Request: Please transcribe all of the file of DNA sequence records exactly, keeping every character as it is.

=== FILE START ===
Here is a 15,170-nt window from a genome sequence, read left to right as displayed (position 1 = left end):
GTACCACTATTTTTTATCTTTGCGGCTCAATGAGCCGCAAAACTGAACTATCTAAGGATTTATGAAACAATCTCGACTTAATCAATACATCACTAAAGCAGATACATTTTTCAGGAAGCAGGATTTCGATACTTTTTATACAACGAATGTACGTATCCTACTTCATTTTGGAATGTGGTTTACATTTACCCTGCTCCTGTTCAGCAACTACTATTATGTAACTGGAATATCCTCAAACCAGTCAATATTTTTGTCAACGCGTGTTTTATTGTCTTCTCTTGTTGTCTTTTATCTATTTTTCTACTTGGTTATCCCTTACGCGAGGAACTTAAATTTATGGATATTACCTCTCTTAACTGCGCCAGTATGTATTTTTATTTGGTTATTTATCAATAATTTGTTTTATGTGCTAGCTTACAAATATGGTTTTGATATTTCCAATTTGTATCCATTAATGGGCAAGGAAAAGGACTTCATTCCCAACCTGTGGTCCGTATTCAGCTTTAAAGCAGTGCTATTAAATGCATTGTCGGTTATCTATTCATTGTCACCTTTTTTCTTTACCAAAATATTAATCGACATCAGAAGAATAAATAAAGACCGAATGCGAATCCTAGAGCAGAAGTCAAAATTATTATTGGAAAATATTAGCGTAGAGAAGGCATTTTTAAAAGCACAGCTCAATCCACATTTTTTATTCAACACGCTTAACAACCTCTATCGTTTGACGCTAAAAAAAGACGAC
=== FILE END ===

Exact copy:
Here is a 15,170-nt window from a genome sequence, read left to right as displayed (position 1 = left end):
GTACCACTATTTTTTATCTTTGCGGCTCAATGAGCCGCAAAACTGAACTATCTAAGGATTTATGAAACAATCTCGACTTAATCAATACATCACTAAAGCAGATACATTTTTCAGGAAGCAGGATTTCGATACTTTTTATACAACGAATGTACGTATCCTACTTCATTTTGGAATGTGGTTTACATTTACCCTGCTCCTGTTCAGCAACTACTATTATGTAACTGGAATATCCTCAAACCAGTCAATATTTTTGTCAACGCGTGTTTTATTGTCTTCTCTTGTTGTCTTTTATCTATTTTTCTACTTGGTTATCCCTTACGCGAGGAACTTAAATTTATGGATATTACCTCTCTTAACTGCGCCAGTATGTATTTTTATTTGGTTATTTATCAATAATTTGTTTTATGTGCTAGCTTACAAATATGGTTTTGATATTTCCAATTTGTATCCATTAATGGGCAAGGAAAAGGACTTCATTCCCAACCTGTGGTCCGTATTCAGCTTTAAAGCAGTGCTATTAAATGCATTGTCGGTTATCTATTCATTGTCACCTTTTTTCTTTACCAAAATATTAATCGACATCAGAAGAATAAATAAAGACCGAATGCGAATCCTAGAGCAGAAGTCAAAATTATTATTGGAAAATATTAGCGTAGAGAAGGCATTTTTAAAAGCACAGCTCAATCCACATTTTTTATTCAACACGCTTAACAACCTCTATCGTTTGACGCTAAAAAAAGACGAC